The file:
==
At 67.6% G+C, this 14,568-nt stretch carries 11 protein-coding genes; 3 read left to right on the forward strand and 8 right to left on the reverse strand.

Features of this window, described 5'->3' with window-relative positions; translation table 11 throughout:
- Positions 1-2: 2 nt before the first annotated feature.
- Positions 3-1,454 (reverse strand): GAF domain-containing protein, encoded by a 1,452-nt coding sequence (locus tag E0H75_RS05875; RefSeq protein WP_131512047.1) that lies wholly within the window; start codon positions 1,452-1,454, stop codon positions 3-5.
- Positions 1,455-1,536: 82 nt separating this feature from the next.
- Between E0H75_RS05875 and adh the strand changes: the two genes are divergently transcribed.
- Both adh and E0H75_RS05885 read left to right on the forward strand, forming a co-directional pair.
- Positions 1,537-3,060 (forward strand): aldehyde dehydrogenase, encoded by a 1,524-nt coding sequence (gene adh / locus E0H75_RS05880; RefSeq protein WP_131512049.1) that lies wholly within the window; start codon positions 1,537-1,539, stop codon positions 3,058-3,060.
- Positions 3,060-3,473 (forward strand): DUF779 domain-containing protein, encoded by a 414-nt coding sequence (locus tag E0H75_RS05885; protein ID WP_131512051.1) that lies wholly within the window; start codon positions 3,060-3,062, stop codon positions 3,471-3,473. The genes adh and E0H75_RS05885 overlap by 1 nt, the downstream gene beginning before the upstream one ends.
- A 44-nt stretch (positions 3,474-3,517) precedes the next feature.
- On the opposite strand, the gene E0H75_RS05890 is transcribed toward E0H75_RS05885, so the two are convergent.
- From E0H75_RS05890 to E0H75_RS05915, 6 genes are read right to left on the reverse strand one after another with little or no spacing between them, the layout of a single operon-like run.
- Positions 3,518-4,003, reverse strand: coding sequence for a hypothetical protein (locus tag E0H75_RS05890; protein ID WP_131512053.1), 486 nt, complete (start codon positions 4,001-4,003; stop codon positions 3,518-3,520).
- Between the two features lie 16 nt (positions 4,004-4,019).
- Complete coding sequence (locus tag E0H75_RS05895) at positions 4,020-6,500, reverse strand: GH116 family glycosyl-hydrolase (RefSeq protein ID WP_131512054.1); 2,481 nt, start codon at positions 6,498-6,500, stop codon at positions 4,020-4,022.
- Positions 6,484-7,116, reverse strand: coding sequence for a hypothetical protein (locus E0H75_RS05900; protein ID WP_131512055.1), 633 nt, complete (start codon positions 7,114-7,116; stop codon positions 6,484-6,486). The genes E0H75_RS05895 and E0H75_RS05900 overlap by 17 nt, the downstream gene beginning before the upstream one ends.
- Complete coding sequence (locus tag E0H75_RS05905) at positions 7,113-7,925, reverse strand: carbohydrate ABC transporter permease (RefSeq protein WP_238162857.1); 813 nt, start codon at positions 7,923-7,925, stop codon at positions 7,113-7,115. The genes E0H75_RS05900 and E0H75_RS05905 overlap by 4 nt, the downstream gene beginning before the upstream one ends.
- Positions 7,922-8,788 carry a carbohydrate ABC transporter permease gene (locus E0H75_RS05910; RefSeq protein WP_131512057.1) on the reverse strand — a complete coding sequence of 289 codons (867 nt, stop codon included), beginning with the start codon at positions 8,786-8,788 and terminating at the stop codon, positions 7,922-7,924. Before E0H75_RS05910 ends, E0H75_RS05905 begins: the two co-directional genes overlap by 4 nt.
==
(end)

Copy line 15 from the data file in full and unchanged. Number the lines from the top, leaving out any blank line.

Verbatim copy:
- Complete coding sequence (locus tag E0H75_RS05895) at positions 4,020-6,500, reverse strand: GH116 family glycosyl-hydrolase (RefSeq protein ID WP_131512054.1); 2,481 nt, start codon at positions 6,498-6,500, stop codon at positions 4,020-4,022.